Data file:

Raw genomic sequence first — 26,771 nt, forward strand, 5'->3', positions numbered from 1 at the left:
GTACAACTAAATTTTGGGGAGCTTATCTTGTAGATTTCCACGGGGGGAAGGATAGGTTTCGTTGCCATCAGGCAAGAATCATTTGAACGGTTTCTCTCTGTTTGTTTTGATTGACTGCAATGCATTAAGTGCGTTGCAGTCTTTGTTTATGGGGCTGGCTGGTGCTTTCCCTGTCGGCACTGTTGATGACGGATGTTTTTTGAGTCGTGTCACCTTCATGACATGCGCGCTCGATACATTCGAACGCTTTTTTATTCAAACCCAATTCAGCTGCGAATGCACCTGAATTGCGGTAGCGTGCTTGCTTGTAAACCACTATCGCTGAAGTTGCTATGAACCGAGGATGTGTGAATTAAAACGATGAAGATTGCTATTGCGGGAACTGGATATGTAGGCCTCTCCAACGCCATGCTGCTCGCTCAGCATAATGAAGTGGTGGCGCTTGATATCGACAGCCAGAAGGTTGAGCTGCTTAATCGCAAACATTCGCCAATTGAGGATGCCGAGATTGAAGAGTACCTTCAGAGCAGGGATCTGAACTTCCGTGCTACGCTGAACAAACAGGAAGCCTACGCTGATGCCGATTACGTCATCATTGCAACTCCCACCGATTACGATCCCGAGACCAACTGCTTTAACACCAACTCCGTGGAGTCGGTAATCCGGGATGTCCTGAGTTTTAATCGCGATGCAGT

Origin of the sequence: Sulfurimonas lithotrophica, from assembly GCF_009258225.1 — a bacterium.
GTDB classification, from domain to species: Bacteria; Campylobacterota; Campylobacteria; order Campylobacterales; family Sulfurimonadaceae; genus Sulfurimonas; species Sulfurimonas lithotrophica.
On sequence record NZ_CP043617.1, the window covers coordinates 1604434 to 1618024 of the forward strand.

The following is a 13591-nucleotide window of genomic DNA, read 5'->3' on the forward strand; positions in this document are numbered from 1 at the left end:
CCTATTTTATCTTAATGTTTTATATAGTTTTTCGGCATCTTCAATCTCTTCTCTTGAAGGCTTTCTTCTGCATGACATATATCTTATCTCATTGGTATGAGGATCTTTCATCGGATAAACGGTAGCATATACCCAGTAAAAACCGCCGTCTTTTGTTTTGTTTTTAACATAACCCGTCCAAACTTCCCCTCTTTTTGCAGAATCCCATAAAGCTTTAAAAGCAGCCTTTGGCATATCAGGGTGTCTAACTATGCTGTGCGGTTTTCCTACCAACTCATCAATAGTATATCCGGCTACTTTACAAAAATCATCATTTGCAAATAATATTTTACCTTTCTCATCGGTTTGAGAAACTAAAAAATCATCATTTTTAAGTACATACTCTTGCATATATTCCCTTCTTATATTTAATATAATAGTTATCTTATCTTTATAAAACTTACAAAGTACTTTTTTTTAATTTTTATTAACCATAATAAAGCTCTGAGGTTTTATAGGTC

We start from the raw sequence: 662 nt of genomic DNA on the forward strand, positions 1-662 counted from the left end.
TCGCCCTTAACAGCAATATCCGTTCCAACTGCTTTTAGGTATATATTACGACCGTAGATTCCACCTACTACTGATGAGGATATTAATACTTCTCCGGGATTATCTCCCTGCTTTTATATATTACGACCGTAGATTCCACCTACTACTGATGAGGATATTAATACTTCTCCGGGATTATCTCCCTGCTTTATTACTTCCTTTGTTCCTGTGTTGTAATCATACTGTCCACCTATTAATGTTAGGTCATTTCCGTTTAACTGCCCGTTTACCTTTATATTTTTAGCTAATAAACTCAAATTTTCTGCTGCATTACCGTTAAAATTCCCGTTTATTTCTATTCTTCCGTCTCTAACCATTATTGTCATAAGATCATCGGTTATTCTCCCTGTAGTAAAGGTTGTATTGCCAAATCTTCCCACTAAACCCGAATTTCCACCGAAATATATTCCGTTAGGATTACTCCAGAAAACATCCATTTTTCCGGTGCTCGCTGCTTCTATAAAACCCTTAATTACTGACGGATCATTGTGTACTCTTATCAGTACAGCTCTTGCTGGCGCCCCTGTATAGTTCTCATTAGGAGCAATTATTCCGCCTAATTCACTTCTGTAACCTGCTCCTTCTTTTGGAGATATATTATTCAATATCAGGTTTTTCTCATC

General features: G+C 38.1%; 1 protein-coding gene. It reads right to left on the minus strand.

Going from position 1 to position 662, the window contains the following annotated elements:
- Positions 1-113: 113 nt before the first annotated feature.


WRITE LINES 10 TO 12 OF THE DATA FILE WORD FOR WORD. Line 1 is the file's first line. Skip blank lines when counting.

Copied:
General features: G+C 38.1%; 1 protein-coding gene. It reads right to left on the minus strand.

Going from position 1 to position 662, the window contains the following annotated elements:
- Positions 1-113: 113 nt before the first annotated feature.